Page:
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Marco Colia
@justoverclockl
guys, how do you override a method in an extended class? i have a class that returns a bank account deposit, in an extended class i want to return the same values plus 3% more if the deposit is >= 1000

class BankAccount {
  #amount = 0;

  constructor(initialAmount) {
    this.#amount = initialAmount;
  }

  deposit(amount) {
    this.#amount += amount;
  }

  withdraw(amount) {
    this.#amount -= amount;
  }

  view() {
    console.log(this.#amount);
  }
}

class BankAccountVip extends BankAccount {                 //    i've started to create this
  constructor(initialAmount, interest) {
    super(initialAmount);
  }
}


const bankAccountVip = new BankAccountVip(1000);
bankAccountVip.deposit(500);
bankAccountVip.deposit(1200);
bankAccountVip.withdraw(800);
bankAccountVip.deposit(3500);
bankAccountVip.view();          // this need to be returned with 3% of interests if the balance is >= 1000
Marco Colia
@justoverclockl
i need to override the deposit method maybe...but how
Stephen James
@sjames1958gm
Marco Colia
@justoverclockl
tried with something like

class BankAccountVip extends BankAccount {
  constructor(initialAmount, interest) {
    super(initialAmount);
    this.interest = interest
  }
  deposit(amount) {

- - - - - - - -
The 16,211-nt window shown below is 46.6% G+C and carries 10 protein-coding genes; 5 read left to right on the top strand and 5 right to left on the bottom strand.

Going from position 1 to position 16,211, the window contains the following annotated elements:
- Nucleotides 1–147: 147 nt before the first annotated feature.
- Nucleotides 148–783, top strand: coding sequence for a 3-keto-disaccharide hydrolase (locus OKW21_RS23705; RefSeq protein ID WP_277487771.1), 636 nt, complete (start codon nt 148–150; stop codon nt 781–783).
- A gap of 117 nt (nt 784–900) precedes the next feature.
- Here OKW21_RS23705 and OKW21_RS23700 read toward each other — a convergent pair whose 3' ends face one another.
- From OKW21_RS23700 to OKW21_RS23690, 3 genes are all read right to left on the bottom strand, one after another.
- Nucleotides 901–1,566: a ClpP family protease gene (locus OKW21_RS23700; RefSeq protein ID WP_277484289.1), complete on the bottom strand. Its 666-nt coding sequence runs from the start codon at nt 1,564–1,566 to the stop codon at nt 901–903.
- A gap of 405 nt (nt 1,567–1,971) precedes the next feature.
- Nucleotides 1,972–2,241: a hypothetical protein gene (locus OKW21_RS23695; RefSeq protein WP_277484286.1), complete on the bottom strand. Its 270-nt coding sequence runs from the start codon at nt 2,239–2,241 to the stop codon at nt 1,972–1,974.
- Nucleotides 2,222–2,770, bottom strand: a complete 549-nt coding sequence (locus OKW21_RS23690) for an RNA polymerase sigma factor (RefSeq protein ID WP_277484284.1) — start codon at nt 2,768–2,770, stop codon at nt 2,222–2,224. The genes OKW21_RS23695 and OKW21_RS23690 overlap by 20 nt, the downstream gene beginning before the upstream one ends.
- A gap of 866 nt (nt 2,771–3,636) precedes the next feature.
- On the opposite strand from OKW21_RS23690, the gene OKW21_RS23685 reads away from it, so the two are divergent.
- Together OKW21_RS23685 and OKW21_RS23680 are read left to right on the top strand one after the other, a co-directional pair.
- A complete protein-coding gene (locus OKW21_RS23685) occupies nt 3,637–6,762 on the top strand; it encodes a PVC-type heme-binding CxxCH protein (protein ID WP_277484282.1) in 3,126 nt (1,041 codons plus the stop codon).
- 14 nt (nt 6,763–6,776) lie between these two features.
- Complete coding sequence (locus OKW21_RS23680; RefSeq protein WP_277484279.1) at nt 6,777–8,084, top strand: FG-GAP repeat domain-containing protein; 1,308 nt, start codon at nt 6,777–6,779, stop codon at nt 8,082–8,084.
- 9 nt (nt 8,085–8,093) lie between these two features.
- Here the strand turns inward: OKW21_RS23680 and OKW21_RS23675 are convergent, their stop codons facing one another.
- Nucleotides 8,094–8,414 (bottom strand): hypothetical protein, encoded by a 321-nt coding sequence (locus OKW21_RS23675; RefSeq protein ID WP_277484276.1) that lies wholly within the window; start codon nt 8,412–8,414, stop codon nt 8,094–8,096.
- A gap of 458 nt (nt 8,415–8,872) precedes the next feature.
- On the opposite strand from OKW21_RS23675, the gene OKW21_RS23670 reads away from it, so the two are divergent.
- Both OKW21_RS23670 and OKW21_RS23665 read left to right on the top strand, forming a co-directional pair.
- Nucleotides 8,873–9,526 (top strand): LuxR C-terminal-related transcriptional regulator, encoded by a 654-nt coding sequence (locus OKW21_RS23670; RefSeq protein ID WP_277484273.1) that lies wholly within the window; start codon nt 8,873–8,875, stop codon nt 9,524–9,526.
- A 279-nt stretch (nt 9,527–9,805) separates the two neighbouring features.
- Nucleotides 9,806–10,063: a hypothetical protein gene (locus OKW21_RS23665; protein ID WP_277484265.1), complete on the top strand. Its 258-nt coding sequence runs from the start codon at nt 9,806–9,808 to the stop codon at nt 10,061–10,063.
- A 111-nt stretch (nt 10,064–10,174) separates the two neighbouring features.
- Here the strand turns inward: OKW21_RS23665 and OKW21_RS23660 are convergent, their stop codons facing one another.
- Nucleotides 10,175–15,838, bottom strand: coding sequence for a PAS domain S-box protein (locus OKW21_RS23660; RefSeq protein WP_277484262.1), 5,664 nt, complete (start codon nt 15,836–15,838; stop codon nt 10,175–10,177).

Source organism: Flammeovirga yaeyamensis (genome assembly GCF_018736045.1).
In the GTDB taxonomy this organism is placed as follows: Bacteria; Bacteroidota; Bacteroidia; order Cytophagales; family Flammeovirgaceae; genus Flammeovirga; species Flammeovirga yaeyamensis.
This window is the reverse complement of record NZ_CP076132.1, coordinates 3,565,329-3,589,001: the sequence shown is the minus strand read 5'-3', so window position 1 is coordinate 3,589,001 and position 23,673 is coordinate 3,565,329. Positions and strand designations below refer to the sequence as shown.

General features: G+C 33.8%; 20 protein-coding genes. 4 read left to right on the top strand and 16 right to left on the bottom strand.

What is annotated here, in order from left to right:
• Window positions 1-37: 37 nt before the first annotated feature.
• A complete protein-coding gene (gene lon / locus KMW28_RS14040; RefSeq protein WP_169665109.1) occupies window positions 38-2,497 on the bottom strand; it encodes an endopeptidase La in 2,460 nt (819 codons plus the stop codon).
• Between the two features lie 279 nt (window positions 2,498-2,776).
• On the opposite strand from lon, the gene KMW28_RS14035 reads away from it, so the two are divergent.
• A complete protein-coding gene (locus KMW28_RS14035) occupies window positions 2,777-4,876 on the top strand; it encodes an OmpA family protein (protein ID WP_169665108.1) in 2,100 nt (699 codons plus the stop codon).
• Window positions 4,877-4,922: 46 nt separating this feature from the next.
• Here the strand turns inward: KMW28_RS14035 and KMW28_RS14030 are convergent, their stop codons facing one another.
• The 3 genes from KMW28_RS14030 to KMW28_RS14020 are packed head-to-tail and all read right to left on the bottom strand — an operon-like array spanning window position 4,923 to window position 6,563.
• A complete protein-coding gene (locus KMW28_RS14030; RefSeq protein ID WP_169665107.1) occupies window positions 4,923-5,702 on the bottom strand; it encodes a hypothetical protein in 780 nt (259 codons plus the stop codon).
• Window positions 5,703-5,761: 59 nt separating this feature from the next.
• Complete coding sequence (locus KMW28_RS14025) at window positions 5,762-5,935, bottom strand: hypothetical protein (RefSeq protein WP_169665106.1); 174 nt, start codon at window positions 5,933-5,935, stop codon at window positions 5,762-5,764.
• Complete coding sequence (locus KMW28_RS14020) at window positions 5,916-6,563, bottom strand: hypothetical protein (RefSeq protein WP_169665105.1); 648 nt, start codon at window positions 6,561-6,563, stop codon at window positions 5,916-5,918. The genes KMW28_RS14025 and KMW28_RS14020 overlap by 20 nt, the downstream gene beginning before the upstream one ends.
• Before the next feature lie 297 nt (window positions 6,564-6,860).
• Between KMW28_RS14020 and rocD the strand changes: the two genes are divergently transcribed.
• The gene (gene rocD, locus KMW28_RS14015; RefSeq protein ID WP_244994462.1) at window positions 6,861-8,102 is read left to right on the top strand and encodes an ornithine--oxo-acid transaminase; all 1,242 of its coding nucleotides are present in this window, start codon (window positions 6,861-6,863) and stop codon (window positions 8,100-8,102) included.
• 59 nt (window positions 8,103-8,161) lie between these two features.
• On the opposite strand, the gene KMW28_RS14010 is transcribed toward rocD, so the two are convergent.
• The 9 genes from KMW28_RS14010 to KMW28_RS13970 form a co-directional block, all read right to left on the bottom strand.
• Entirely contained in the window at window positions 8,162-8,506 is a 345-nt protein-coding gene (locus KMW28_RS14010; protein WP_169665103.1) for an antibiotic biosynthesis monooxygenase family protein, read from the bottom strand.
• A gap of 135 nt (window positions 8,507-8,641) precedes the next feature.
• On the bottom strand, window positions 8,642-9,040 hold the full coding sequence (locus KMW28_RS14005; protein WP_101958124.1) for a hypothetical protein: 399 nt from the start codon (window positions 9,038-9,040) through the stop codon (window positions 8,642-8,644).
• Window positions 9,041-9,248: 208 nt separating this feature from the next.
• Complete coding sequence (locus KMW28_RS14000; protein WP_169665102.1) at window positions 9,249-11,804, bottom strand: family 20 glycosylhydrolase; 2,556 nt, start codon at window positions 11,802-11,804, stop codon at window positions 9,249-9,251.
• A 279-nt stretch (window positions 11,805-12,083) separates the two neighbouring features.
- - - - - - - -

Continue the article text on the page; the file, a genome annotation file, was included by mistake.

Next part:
super.deposit(amount);
    if (amount >= 1000) {
      console.log(amount)
      return amount + (amount *= 3 / 100)
    }
  }
}
but not work, the view(parent) does not add the percentage
Stephen James
@sjames1958gm
Your overriding deposit function is not updating the #amount variable
Maybe call super.deposit(amount); with the updated amount if >= 1000
Marco Colia
@justoverclockl
i'm trying with no success
Stephen James
@sjames1958gm
deposit(amount) {

    if (amount >= 1000) {
      console.log(amount)
      amount += (amount * (3 / 100))
    }
    super.deposit(amount);
  }
Marco Colia
@justoverclockl
damn.........3 hour to understand this
Stephen James
@sjames1958gm
It'll get better over time and then you'll spend 3 hours on some stupid typo, which you are just not seeing.
Marco Colia
@justoverclockl
:D
Marco Colia
@justoverclockl
what i need to be clear is if i can do try catch inside a class method, for example if i want to check if deposit is not a negative number